Active Substance: capsaicin
Common Name: capsaicin
ATC Code: N01BX04
Marketing Authorisation Holder: Grunenthal GmbH
Active Substance: capsaicin
Authorisation Date: 2009-05-15
Therapeutic Area: Neuralgia
Pharmacotherapeutic Group: Anesthetics
Qutenza is indicated for the treatment of peripheral neuropathic pain in adults either alone or in combination with other medicinal products for pain.
What is Qutenza?
Qutenza is a cutaneous patch (a patch that delivers a medicine into the skin). It contains the active substance capsaicin (8%).
What is Qutenza used for?
Qutenza is used to treat peripheral neuropathic pain (pain that is caused by damage to the nerves) in adults. It can be used alone or together with other medicines for pain.
The medicine can only be obtained with a prescription.
How is Qutenza used?
Qutenza should be applied by a doctor or by a healthcare professional under the supervision of a doctor. It is applied to the most painful areas of the skin. The painful area should be determined by a doctor and marked on the skin. Qutenza can only be applied to unbroken, non-irritated, dry skin.
Patches can be cut to match the area to cover. No more than four patches should be used on the patient at the same time. Before applying Qutenza, the area may be treated with a local anaesthetic to numb it; this helps to reduce discomfort. Alternatively, medicines for pain may be taken. Qutenza should remain in place for 30 minutes for the feet and 60 minutes for other parts of the body. Once the patch is removed, the area is cleaned using the cleansing gel provided. It may take up to three weeks for Qutenza to have an effect. The treatment may be repeated every three months depending on the patient’s symptoms.
Qutenza can cause a burning sensation on the skin. Because of this, healthcare professionals should wear nitrile gloves while applying and removing the patch.
How does Qutenza work?
The active substance in Qutenza, capsaicin, is a substance normally found in chilli peppers. It stimulates the ‘transient receptor potential vanilloid 1’ (TRPV1) receptor which is found in the nerves in the skin that detect pain. The rapid release of high doses of capsaicin from Qutenza overstimulates the TRPV1 receptors so they become less sensitive to the stimuli that normally cause neuropathic pain.
How has Qutenza been studied?
Qutenza has been compared with control patches containing lower amounts of capsaicin (0.04%) in four main studies involving a total of 1,619 adults with moderate to severe neuropathic pain. All of the patients had neuropathic pain due to either post-herpetic neuralgia (pain that occurs in people who have had shingles, an infection caused by the varicella zoster virus) or HIV-associated neuropathy (damage to the nerves caused by HIV infection). A fifth study compared Qutenza with a placebo (dummy) patch in 369 patients with painful peripheral diabetic neuropathy, a form of neuropathic pain associated with diabetes; a supportive study looked at repeated treatment over one year. The main measure of effectiveness in all main studies was the reduction in the 24-hour pain score during an eight- or 12-week period after application of the patch.
What benefit has Qutenza shown during the studies?
Qutenza was more effective at reducing neuropathic pain than the control patches. In the two studies of patients with post-herpetic neuralgia, the reduction in pain scores after eight weeks was 30 and 32% in patients who were given Qutenza, compared with 20 and 24% in patients who received the control patches. In one of the studies of patients with HIV-associated neuropathy, patients who were given Qutenza experienced a 23% reduction in pain scores after 12 weeks compared with an 11% reduction in patients who were given the control. In the second study of patients with HIV-associated neuropathy, although Qutenza reduced pain by 30% it was not shown to be more effective than the control. In patients with painful peripheral diabetic neuropathy, the reduction in pain score from week 2 to after 8 weeks with Qutenza was about 27% compared with 21% for the placebo. Supportive data showed benefit when Qutenza was repeated over a 1-year period in combination with other treatments.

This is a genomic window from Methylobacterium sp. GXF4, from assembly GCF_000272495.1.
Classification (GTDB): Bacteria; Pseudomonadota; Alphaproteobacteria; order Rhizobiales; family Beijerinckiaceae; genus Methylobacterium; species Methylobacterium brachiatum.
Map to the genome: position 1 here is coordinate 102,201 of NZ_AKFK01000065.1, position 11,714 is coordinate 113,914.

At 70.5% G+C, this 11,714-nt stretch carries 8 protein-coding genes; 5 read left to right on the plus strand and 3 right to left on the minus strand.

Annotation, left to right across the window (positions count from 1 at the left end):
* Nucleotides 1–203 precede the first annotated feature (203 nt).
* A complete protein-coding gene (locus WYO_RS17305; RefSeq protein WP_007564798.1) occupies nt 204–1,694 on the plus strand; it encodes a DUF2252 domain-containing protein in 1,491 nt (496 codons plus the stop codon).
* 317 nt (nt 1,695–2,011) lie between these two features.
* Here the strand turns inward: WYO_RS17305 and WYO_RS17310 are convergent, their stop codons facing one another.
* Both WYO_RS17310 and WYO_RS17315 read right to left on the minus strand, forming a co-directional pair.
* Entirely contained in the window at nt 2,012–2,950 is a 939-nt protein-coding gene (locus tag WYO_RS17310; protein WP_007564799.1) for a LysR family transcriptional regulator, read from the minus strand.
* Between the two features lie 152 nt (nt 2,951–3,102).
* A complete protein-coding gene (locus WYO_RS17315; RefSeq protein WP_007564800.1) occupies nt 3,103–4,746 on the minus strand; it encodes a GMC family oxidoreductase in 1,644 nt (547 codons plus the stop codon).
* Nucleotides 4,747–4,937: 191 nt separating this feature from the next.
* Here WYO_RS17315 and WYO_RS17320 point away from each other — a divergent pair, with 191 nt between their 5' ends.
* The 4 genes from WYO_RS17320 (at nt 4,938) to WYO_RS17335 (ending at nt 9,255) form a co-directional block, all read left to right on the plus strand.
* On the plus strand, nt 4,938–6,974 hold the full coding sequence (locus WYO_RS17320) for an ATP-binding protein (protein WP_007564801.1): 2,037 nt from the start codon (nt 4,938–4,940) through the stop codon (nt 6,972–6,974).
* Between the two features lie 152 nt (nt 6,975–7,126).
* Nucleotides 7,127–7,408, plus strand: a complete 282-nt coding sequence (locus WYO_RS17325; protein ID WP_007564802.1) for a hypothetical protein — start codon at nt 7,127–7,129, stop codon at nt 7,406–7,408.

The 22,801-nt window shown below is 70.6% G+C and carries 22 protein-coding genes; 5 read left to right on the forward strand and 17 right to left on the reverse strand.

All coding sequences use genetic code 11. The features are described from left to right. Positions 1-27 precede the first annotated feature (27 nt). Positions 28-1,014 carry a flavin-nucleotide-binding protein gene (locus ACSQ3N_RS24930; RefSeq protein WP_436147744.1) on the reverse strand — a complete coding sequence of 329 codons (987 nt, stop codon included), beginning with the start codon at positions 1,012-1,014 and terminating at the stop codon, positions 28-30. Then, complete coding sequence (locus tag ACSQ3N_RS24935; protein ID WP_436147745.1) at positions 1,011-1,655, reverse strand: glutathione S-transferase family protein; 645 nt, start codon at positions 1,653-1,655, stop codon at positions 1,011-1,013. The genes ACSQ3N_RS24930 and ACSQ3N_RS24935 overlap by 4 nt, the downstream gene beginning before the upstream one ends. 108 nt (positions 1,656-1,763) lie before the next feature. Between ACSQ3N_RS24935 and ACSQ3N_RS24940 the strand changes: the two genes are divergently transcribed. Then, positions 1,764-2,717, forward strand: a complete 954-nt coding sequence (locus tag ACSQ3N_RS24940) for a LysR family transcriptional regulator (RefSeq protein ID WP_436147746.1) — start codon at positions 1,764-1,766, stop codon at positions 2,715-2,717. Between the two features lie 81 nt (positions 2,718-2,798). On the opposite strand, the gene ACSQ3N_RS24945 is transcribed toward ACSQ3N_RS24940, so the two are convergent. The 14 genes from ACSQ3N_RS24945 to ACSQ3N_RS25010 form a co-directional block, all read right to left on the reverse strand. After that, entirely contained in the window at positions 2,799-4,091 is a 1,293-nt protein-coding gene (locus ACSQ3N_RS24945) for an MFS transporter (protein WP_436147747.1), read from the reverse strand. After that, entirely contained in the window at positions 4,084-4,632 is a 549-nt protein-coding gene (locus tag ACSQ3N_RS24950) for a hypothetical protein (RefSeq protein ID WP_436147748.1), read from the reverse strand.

What is the risk associated with Qutenza?
The most common side effects with Qutenza (seen in more than 1 patient in 10) are pain and redness at the site of application. For the full list of all side effects and restrictions with Qutenza, see the package leaflet.
Why has Qutenza been approved?
The Committee for Medicinal Products for Human Use (CHMP) decided that Qutenza’s benefits are greater than its risks and recommended that Qutenza be given marketing authorisation.
What measures are being taken to ensure the safe and effective use of Qutenza?
A risk management plan has been developed to ensure that Qutenza is used as safely as possible. Based on this plan, safety information has been included in the summary of product characteristics and the package leaflet for Qutenza, including the appropriate precautions to be followed by healthcare professionals and patients.
In addition, the company that makes Qutenza will make sure that an educational programme is available for healthcare professionals who will prescribe Qutenza. The programme will include information on how to administer, handle and dispose of Qutenza and on warnings and precautions that should be considered during treatment.
Other information about Qutenza
The European Commission granted a marketing authorisation valid throughout the European Union for Qutenza on 15 May 2009.
For more information about treatment with Qutenza, read the package leaflet (also part of the EPAR) or contact your doctor or pharmacist.
Source: European Medicines Agency